Sentry vs Backtrace: What are the differences?
Developers describe Sentry as "Cut time to resolution for app errors from five hours to five minutes". Sentry is an open-source platform for workflow productivity, aggregating errors from across the stack in real time. 500K developers use Sentry to get the code-level context they need to resolve issues at every stage of the app lifecycle. On the other hand, Backtrace is detailed as "Real-time automated error detection, response and analysis for enterprise-grade software". It is the first debugging platform built for enterprise-grade software. It improves system availability, software quality and team efficiency by bringing automation to incident detection, response and resolution. The debugging platform automatically snapshots faulting applications and their surrounding environments then, analyzes and archives them in a centralized object store so bugs don't get missed and get fixed faster.
Sentry and Backtrace belong to "Exception Monitoring" category of the tech stack.
Some of the features offered by Sentry are:
- Real-Time Updates: For the first time, developers can fix code-level issues anywhere in the stack well before users even encounter an error.
- Complete Context: Spend more time where it matters, rather than investing in low-impact issues.
On the other hand, Backtrace provides the following key features:
- Automated capture, notification, and analysis of software errors for SREs/Ops and Developers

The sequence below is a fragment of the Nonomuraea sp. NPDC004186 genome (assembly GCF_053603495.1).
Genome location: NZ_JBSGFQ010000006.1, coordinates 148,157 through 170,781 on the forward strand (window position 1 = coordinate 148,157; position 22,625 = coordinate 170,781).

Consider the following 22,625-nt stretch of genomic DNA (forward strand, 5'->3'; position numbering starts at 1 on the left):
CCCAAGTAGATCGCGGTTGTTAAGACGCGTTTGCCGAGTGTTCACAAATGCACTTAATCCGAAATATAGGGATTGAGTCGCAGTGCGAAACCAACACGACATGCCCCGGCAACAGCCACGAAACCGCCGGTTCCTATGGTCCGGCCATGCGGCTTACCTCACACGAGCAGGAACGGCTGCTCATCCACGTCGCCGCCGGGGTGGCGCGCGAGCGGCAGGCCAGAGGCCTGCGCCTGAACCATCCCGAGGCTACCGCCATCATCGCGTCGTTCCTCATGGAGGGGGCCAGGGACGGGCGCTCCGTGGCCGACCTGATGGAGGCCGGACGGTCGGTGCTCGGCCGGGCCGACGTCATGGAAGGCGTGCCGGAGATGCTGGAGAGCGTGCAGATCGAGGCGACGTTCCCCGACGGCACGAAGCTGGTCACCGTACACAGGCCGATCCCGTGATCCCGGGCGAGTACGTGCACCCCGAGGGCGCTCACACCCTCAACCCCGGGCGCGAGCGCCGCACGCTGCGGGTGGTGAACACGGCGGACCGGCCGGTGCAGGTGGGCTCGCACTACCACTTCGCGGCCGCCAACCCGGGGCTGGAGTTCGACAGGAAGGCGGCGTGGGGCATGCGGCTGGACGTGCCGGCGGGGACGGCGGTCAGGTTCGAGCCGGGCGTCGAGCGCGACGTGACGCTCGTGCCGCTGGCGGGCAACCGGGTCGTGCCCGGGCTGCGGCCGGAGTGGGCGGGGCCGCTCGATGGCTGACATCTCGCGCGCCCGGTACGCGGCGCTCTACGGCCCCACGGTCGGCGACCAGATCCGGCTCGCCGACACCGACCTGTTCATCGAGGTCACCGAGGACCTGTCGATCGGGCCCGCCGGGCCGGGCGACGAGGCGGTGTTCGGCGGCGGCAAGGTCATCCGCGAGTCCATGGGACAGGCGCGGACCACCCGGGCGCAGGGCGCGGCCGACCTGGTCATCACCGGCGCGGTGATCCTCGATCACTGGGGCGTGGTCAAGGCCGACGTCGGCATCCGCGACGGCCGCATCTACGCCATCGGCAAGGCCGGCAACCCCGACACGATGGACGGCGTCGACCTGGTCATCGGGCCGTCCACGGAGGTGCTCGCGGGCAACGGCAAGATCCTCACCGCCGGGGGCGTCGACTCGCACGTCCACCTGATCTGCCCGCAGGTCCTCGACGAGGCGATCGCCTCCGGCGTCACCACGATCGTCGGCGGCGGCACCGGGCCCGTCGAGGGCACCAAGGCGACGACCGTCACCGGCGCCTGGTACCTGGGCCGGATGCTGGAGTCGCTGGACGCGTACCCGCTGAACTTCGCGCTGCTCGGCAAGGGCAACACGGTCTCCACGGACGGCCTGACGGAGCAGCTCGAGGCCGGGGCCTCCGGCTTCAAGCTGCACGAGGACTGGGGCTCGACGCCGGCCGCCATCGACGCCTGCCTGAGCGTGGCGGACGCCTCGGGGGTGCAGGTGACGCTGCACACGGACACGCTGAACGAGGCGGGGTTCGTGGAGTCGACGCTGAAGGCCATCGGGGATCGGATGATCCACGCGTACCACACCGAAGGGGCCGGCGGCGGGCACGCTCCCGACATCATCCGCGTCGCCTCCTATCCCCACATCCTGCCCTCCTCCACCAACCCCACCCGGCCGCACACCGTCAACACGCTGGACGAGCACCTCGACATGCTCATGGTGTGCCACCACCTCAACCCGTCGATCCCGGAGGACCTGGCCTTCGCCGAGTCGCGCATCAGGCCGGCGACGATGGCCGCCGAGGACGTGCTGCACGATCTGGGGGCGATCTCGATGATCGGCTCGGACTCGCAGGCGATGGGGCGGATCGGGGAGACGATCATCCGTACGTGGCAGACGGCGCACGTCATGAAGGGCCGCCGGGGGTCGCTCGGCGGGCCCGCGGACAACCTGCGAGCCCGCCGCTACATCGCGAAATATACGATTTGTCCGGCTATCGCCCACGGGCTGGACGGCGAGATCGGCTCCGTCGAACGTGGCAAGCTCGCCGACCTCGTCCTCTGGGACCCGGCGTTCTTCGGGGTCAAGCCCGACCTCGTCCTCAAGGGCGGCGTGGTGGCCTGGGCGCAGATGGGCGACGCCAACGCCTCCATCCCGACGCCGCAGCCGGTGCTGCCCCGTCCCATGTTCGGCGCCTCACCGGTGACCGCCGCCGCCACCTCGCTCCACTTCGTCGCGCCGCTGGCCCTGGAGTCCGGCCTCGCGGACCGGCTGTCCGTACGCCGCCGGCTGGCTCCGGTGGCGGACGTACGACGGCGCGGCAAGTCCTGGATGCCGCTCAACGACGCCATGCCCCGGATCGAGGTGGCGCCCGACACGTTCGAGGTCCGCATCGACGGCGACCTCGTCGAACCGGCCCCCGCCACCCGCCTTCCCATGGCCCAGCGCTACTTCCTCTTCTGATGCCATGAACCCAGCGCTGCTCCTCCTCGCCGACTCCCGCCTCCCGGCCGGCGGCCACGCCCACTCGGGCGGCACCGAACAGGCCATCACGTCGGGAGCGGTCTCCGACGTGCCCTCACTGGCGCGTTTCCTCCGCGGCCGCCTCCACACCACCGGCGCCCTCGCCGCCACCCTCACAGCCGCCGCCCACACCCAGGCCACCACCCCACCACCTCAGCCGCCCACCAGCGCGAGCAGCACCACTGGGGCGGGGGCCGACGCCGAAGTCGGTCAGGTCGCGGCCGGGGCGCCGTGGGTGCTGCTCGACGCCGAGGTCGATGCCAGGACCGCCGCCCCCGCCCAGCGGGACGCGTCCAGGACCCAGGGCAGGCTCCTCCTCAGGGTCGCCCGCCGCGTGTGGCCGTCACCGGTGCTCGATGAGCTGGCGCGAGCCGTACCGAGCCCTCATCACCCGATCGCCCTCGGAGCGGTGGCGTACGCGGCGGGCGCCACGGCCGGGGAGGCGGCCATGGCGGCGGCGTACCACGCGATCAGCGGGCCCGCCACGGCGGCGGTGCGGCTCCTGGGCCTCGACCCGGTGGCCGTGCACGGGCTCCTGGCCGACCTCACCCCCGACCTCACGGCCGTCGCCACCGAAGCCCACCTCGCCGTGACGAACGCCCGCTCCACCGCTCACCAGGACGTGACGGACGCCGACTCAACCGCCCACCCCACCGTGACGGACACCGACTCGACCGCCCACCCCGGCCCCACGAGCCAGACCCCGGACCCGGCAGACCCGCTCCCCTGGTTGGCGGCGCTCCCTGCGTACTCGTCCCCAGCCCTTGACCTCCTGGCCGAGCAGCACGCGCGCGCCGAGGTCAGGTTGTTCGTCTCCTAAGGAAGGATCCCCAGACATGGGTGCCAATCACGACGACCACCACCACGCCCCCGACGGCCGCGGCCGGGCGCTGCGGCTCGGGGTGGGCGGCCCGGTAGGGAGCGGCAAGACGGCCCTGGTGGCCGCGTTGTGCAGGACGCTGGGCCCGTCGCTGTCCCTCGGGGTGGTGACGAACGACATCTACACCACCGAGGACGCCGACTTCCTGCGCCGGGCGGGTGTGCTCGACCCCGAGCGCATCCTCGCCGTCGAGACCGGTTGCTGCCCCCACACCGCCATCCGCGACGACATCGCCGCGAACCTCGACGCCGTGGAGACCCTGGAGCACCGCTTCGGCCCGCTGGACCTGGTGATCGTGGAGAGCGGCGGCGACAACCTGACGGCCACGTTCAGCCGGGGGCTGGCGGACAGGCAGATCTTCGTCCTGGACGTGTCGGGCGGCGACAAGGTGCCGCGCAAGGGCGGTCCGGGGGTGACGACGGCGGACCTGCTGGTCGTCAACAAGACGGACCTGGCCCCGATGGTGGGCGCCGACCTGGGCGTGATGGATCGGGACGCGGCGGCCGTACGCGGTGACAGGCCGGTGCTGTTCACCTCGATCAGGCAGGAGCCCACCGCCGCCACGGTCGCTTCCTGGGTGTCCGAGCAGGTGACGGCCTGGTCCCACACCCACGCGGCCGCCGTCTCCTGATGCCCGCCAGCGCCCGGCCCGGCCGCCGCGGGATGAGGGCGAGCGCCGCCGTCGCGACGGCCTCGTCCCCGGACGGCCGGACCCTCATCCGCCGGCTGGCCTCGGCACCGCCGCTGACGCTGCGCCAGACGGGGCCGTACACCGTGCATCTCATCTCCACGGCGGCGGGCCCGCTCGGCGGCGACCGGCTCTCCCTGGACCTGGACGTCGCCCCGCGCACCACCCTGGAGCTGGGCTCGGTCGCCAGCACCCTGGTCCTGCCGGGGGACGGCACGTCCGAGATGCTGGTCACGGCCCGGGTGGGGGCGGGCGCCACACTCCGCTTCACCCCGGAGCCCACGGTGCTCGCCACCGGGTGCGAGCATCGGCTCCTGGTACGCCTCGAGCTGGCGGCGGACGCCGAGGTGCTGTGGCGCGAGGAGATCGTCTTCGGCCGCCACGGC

- Automated analysis crawls application state + code to give you a head start on root cause analysis
- Captures a rich data set which includes stacktrace across all threads, reachable variables, system information and much more
Sentry is an open source tool with 21.9K GitHub stars and 2.53K GitHub forks. Here's a link to Sentry's open source repository on GitHub.
I essentially inherited a Shopify theme that was originally created by an agency. After discovering a number of errors being thrown in the Dev Console just by scrolling through the website, I needed more visibility over any errors happening in the field. Having used both Sentry and TrackJS, I always got lost in the TrackJS interface, so I felt more comfortable introducing Sentry. The Sentry free tier is also very generous, although it turns out the theme threw over 15k errors in less than a week.
I highly recommend setting up error tracking from day one. Theoretically, you should never need to upgrade from the free tier if you're keeping on top of the errors...